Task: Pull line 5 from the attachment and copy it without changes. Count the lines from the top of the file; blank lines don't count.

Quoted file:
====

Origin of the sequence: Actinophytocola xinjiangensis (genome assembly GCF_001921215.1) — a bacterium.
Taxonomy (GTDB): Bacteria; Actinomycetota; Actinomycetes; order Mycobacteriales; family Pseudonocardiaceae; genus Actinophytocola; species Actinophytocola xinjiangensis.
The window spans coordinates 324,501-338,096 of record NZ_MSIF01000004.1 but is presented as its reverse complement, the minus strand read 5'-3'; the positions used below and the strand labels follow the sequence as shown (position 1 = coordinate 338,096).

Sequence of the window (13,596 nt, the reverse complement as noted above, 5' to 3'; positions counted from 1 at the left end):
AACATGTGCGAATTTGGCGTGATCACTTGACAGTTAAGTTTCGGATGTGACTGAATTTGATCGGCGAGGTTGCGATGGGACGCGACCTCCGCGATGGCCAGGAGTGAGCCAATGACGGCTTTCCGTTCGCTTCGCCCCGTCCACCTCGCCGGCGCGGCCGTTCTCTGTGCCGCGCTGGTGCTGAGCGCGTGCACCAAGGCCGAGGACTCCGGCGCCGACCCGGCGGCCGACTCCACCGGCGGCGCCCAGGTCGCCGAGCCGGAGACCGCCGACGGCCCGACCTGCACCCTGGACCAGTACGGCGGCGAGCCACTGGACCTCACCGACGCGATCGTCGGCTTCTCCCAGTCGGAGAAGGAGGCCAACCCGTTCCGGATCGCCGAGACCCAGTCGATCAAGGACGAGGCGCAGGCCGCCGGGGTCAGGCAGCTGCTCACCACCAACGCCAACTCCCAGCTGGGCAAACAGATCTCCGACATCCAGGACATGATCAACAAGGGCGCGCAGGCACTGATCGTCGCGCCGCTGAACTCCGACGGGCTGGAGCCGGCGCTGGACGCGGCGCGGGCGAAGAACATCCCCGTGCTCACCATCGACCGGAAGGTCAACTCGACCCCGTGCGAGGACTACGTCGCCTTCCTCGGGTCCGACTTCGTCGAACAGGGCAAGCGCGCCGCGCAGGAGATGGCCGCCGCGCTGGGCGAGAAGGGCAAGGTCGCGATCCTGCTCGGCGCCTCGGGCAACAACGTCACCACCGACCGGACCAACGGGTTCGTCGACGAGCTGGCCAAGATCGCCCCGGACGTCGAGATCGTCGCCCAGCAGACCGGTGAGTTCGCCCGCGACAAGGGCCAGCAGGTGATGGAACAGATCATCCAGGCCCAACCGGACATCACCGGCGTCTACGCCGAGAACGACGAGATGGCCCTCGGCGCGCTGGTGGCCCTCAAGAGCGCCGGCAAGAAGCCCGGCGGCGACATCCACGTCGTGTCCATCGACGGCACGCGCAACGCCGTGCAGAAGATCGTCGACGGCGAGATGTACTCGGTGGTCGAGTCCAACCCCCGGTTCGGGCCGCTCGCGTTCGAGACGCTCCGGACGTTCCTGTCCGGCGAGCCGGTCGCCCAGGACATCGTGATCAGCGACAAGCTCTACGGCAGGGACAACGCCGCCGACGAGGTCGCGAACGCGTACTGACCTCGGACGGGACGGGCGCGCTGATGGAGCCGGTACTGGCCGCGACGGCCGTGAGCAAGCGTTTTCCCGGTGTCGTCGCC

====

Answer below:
AACATGTGCGAATTTGGCGTGATCACTTGACAGTTAAGTTTCGGATGTGACTGAATTTGATCGGCGAGGTTGCGATGGGACGCGACCTCCGCGATGGCCAGGAGTGAGCCAATGACGGCTTTCCGTTCGCTTCGCCCCGTCCACCTCGCCGGCGCGGCCGTTCTCTGTGCCGCGCTGGTGCTGAGCGCGTGCACCAAGGCCGAGGACTCCGGCGCCGACCCGGCGGCCGACTCCACCGGCGGCGCCCAGGTCGCCGAGCCGGAGACCGCCGACGGCCCGACCTGCACCCTGGACCAGTACGGCGGCGAGCCACTGGACCTCACCGACGCGATCGTCGGCTTCTCCCAGTCGGAGAAGGAGGCCAACCCGTTCCGGATCGCCGAGACCCAGTCGATCAAGGACGAGGCGCAGGCCGCCGGGGTCAGGCAGCTGCTCACCACCAACGCCAACTCCCAGCTGGGCAAACAGATCTCCGACATCCAGGACATGATCAACAAGGGCGCGCAGGCACTGATCGTCGCGCCGCTGAACTCCGACGGGCTGGAGCCGGCGCTGGACGCGGCGCGGGCGAAGAACATCCCCGTGCTCACCATCGACCGGAAGGTCAACTCGACCCCGTGCGAGGACTACGTCGCCTTCCTCGGGTCCGACTTCGTCGAACAGGGCAAGCGCGCCGCGCAGGAGATGGCCGCCGCGCTGGGCGAGAAGGGCAAGGTCGCGATCCTGCTCGGCGCCTCGGGCAACAACGTCACCACCGACCGGACCAACGGGTTCGTCGACGAGCTGGCCAAGATCGCCCCGGACGTCGAGATCGTCGCCCAGCAGACCGGTGAGTTCGCCCGCGACAAGGGCCAGCAGGTGATGGAACAGATCATCCAGGCCCAACCGGACATCACCGGCGTCTACGCCGAGAACGACGAGATGGCCCTCGGCGCGCTGGTGGCCCTCAAGAGCGCCGGCAAGAAGCCCGGCGGCGACATCCACGTCGTGTCCATCGACGGCACGCGCAACGCCGTGCAGAAGATCGTCGACGGCGAGATGTACTCGGTGGTCGAGTCCAACCCCCGGTTCGGGCCGCTCGCGTTCGAGACGCTCCGGACGTTCCTGTCCGGCGAGCCGGTCGCCCAGGACATCGTGATCAGCGACAAGCTCTACGGCAGGGACAACGCCGCCGACGAGGTCGCGAACGCGTACTGACCTCGGACGGGACGGGCGCGCTGATGGAGCCGGTACTGGCCGCGACGGCCGTGAGCAAGCGTTTTCCCGGTGTCGTCGCC